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Rossino's Restaurant in the Central West End

Rossino's Restaurant  in the Central West End closed in 2006. Post-Dispatch photo. 

When the Stout family decided to gather to remember their father and mother, Rossino's was the natural choice.

Edward and Mary Bea Stout ate at the Central West End restaurant at West Pine Boulevard and Sarah Street on dates 30-odd years ago, and it's been a fixture in the family since. They've celebrated all sorts of occasions there.

Their children remember descending on the boxes of leftover hamburger pizza that their father brought home, until he began transporting it in his locked briefcase to ensure he got some for himself.

"Our family started here as far as I'm concerned," said Dan Stout, who gathered with his two brothers and sister and their families at the restaurant Friday night, a year after their father's death and seven years after their mother died.

The entire family gasped when they found out the sentimental favorite restaurant will close at the end of April after more than 50 years of serving up pizza, lasagna, steaks — and more pizza.

"Of the four of us kids, three of us worked here," Joe Stout said after hearing the news. "This was Dad's place. This is part of us."

The restaurant has inspired a lot of that kind of loyalty over the years.

"It's an addiction," said Brenda Thomas, who has eaten at the restaurant about once a week with husband Dorsey Thomas for the past five years.

"Thank God we don't live in this area, or we'd spend the whole day here."

Owner Nancy Zimmerman, 64, said it was time for retirement after working at the dim, low-ceilinged, basement eatery since she was 12 years old.

"It's time to start smelling the roses," she said. "I want to retire. I've been going for 10 years for sentimental reasons, but it's time."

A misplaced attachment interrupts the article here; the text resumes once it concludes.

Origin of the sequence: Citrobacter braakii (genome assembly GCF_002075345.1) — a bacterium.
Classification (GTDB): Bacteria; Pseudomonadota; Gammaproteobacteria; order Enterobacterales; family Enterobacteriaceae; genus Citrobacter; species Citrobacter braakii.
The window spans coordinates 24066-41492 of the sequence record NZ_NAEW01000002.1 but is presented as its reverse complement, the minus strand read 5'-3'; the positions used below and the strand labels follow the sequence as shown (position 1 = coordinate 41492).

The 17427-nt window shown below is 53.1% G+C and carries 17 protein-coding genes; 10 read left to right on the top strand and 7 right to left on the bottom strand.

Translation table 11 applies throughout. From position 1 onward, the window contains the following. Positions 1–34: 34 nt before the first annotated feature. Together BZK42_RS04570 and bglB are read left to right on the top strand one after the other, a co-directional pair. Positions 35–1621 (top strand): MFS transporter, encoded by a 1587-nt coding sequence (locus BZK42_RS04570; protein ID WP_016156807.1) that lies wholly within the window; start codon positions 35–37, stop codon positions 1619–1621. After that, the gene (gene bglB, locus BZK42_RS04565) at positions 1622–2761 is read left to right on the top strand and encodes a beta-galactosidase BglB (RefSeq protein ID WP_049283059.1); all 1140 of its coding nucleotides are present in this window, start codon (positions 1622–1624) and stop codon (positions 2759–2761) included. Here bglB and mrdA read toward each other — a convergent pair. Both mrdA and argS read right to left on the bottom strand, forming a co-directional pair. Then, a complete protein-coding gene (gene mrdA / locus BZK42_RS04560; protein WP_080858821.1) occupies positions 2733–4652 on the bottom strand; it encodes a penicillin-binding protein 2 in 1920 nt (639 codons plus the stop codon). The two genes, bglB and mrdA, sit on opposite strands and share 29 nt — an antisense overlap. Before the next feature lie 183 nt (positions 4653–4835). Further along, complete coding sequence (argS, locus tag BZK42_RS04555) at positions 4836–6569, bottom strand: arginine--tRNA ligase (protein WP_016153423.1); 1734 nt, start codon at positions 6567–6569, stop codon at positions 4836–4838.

Amedeo Fiore opened Melrose Pizzeria, the first place in the Midwest to serve pizza, in the 1940s, Zimmerman said.

Pizza ad

An ad for Melrose Pizzeria pitches the "newest food specialty" from Italy, "pizza." The ad ran in the Post-Dispatch in 1947.

Later it became Parente's, and in 1954, Zimmerman's father, Roy Russo, and a partner, Frank Gianino, took over the restaurant and combined their last names to create the new moniker.

Gianino soon left the picture, leaving Zimmerman's parents to run the place.

"A lot of movie stars hung out in here, Browns players and Hawks players and Cardinals players," Zimmerman said. "When stars came to St. Louis, they came to Rossino's. People said it reminded them of being in New York City or Chicago."

She and her husband, Tom Zimmerman, bought Rossino's from her parents in 1963. Tom Zimmerman was killed by a drunken driver in 1986.

She said her regular customers — and this is the kind of restaurant where almost everyone is a regular, where patrons stop for hugs before leaving — have responded with shock, sadness and even anger upon learning that it will close. But most understand her desire to finally relax and spend time with her grandchildren.

Many customers, like the Thomases, are just trying to figure out how to cram more visits in before the end.

"We belong here," Dorsey Thomas said. "You walk in here, and they know you. It's kind of like being at your own dinner table."

Greg Jonsson is the assistant metro editor for breaking news at the St. Louis Post-Dispatch.

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